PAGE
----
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NIC Card?

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Anonymous
a b V Motherboard
April 5, 2004 11:11:22 AM

Archived from groups: alt.comp.periphs.mainboard.asus (More info?)

Hello all:

I have a Asus P4C800 -E Deluxe mobo and it has an onboard Intel R Pro
1000 NIC card (I think).

Problem is I could never get it to work with my cable modem. I
installed my old 3 comm 10/100 and I have internet access, I try to
use the Intel R Pro 1000 and although I enable it (and disable the 3
comm) and try to go through the new connection wizard it will not
connect with the internet.

Is this not a NIC card such as the 3 comm?

Thanks in advance!

Terry

More about : nic card

Anonymous
a b V Motherboard
April 5, 2004 1:11:51 PM

Archived from groups: alt.comp.periphs.mainboard.asus (More info?)

MAy need its own driver what does device manager say about it? If the cable
modem doesn't talk gigabit enet then the best you'll get is whatever it
maxes out at probabley 100megs.
what are your cables are they cat5 or better? I think gigabit needs all 8
wires connected and distance is important.


"Terry M." <k8tjm1@nospam.adelphia.net> wrote in message
news:6df270hsbropv217ss3oo3438besbp2rnn@4ax.com...
> Hello all:
>
> I have a Asus P4C800 -E Deluxe mobo and it has an onboard Intel R Pro
> 1000 NIC card (I think).
>
> Problem is I could never get it to work with my cable modem. I
> installed my old 3 comm 10/100 and I have internet access, I try to
> use the Intel R Pro 1000 and although I enable it (and disable the 3
> comm) and try to go through the new connection wizard it will not
> connect with the internet.
>
> Is this not a NIC card such as the 3 comm?
>
> Thanks in advance!
>
> Terry
Anonymous
a b V Motherboard
April 5, 2004 1:11:52 PM

Archived from groups: alt.comp.periphs.mainboard.asus (More info?)

Gigabit does need all 8 wires, if that's the issue be sure you don't
have a cheap CAT5 cable with only pins 1,2,3,6 populated...

On Mon, 5 Apr 2004 09:11:51 -0400, "notritenoteri"
<coldasfire@hades.com> wrote:

>MAy need its own driver what does device manager say about it? If the cable
>modem doesn't talk gigabit enet then the best you'll get is whatever it
>maxes out at probabley 100megs.
>what are your cables are they cat5 or better? I think gigabit needs all 8
>wires connected and distance is important.
>
>
>"Terry M." <k8tjm1@nospam.adelphia.net> wrote in message
>news:6df270hsbropv217ss3oo3438besbp2rnn@4ax.com...
>> Hello all:
>>
>> I have a Asus P4C800 -E Deluxe mobo and it has an onboard Intel R Pro
>> 1000 NIC card (I think).
>>
>> Problem is I could never get it to work with my cable modem. I
>> installed my old 3 comm 10/100 and I have internet access, I try to
>> use the Intel R Pro 1000 and although I enable it (and disable the 3
>> comm) and try to go through the new connection wizard it will not
>> connect with the internet.
>>
>> Is this not a NIC card such as the 3 comm?
>>
>> Thanks in advance!
>>
>> Terry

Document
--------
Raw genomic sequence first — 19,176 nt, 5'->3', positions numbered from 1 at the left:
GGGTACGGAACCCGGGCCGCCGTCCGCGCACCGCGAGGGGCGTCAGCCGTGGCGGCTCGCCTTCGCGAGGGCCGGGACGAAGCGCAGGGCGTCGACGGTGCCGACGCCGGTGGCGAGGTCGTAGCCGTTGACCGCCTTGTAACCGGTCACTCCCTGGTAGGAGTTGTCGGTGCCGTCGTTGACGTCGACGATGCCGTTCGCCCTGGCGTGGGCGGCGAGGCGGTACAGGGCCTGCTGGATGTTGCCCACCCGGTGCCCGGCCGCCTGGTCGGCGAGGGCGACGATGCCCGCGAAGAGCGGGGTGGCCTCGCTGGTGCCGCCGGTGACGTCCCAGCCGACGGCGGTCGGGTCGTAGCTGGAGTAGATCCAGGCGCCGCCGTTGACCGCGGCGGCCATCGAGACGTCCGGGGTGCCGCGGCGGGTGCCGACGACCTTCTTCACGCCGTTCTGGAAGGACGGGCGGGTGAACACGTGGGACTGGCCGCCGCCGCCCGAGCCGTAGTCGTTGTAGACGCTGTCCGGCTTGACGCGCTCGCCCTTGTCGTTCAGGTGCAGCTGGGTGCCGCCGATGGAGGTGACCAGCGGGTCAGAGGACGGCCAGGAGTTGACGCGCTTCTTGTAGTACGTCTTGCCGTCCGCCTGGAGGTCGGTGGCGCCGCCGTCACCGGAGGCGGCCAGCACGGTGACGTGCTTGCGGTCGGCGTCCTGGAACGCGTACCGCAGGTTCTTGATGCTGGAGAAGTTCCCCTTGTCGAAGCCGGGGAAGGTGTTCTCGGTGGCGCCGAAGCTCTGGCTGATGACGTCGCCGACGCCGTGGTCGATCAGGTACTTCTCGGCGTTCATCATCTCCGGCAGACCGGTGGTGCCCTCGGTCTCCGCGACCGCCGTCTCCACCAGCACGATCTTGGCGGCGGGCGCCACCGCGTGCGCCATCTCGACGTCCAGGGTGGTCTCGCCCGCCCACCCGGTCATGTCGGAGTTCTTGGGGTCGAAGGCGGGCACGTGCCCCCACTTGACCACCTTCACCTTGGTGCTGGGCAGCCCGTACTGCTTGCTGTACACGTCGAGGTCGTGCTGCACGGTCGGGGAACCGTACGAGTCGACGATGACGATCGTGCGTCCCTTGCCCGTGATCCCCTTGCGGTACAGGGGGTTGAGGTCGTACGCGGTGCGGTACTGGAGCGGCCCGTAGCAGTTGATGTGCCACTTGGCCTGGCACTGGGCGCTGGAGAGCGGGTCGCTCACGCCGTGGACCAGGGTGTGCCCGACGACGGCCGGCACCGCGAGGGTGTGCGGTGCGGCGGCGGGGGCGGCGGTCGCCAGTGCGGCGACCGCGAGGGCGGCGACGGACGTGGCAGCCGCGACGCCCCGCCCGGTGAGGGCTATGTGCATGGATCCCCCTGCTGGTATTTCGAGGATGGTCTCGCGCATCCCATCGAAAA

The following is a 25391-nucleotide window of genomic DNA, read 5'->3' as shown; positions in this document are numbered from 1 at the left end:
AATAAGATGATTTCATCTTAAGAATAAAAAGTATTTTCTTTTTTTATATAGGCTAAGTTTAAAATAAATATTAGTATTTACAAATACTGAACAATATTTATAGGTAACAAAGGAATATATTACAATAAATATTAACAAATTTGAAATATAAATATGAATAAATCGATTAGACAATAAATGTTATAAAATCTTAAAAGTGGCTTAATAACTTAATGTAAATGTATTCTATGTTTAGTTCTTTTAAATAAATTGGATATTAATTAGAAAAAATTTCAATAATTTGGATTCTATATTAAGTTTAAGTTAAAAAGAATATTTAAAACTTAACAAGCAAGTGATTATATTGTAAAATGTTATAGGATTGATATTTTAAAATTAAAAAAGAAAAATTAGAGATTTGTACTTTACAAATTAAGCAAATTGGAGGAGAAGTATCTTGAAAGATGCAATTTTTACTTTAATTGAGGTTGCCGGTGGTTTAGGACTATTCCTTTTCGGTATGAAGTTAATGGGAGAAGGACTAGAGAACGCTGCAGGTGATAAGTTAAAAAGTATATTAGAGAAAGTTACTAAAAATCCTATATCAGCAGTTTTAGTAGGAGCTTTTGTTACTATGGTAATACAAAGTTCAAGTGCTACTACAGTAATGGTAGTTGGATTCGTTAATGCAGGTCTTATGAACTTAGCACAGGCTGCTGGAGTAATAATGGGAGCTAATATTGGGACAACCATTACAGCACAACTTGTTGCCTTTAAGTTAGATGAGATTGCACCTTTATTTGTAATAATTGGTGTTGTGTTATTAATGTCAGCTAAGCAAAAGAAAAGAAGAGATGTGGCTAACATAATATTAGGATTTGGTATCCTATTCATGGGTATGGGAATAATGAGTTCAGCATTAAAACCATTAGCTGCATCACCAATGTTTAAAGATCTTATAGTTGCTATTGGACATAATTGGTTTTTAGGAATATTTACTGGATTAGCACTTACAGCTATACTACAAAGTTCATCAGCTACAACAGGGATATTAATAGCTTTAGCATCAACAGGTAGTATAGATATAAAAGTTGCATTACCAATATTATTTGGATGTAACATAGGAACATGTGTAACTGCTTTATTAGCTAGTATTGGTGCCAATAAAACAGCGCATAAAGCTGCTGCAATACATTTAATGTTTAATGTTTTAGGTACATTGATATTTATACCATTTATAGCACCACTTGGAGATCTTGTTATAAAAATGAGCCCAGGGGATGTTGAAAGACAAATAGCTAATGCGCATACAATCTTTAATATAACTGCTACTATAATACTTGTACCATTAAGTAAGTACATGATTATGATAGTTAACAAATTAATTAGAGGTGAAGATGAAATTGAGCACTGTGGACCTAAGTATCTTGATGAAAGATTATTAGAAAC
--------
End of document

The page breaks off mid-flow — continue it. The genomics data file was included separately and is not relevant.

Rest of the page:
>
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Anonymous
a b V Motherboard
April 6, 2004 5:41:19 AM

Archived from groups: alt.comp.periphs.mainboard.asus (More info?)

It only needs all 8 wires for 1000 megabit (1 Gbit) operation. It
doesn't need all 8 for 100 mbps.

Cable and DSL modems often use only a 10mbps signaling rate. Is there a
chance that the Intel gigabit NIC is only 1000/100 mbps and is not
backwards compatible all the way to 10 mbps?

One other thought: You should not be connecting a cable modem directly
to the NIC card anyway. You should have a router, even if you are not
sharing the connection with any other computers. You really want your
computer hidden behind a router for security reasons.


Rivergoat wrote:

> Gigabit does need all 8 wires, if that's the issue be sure you don't
> have a cheap CAT5 cable with only pins 1,2,3,6 populated...
>
> On Mon, 5 Apr 2004 09:11:51 -0400, "notritenoteri"
> <coldasfire@hades.com> wrote:
>
>
>>MAy need its own driver what does device manager say about it? If the cable
>>modem doesn't talk gigabit enet then the best you'll get is whatever it
>>maxes out at probabley 100megs.
>>what are your cables are they cat5 or better? I think gigabit needs all 8
>>wires connected and distance is important.
>>
>>
>>"Terry M." <k8tjm1@nospam.adelphia.net> wrote in message
>>news:6df270hsbropv217ss3oo3438besbp2rnn@4ax.com...
>>
>>>Hello all:
>>>
>>>I have a Asus P4C800 -E Deluxe mobo and it has an onboard Intel R Pro
>>>1000 NIC card (I think).
>>>
>>>Problem is I could never get it to work with my cable modem. I
>>>installed my old 3 comm 10/100 and I have internet access, I try to
>>>use the Intel R Pro 1000 and although I enable it (and disable the 3
>>>comm) and try to go through the new connection wizard it will not
>>>connect with the internet.
>>>
>>>Is this not a NIC card such as the 3 comm?
>>>
>>>Thanks in advance!
>>>
>>>Terry
>>
>
April 6, 2004 10:58:40 AM

Archived from groups: alt.comp.periphs.mainboard.asus (More info?)

Bah -- I have a two computer home network -- both connected to a switch (no
router), as I have two IP addresses from my ISP (the switch does no NAT or
any protection whatsoever). I run no firewall.

I have never gotten a worm/virus/trojan. Here's why.

I don't bind tcp/ip to microsoft file sharing/printing (I use netbeui for
communicating between the two computers -- even with XP), and I close all
unnecessary ports by shutting down dcom, etc. And I don't open any unknown
email attachments.

If you know what you are doing, you don't "need" a router or firewall. Both
my puters can be seen directly on the internet. Never had a problem.




"Barry Watzman" <WatzmanNOSPAM@neo.rr.com> wrote in message
news:40720CAB.9030803@neo.rr.com...
>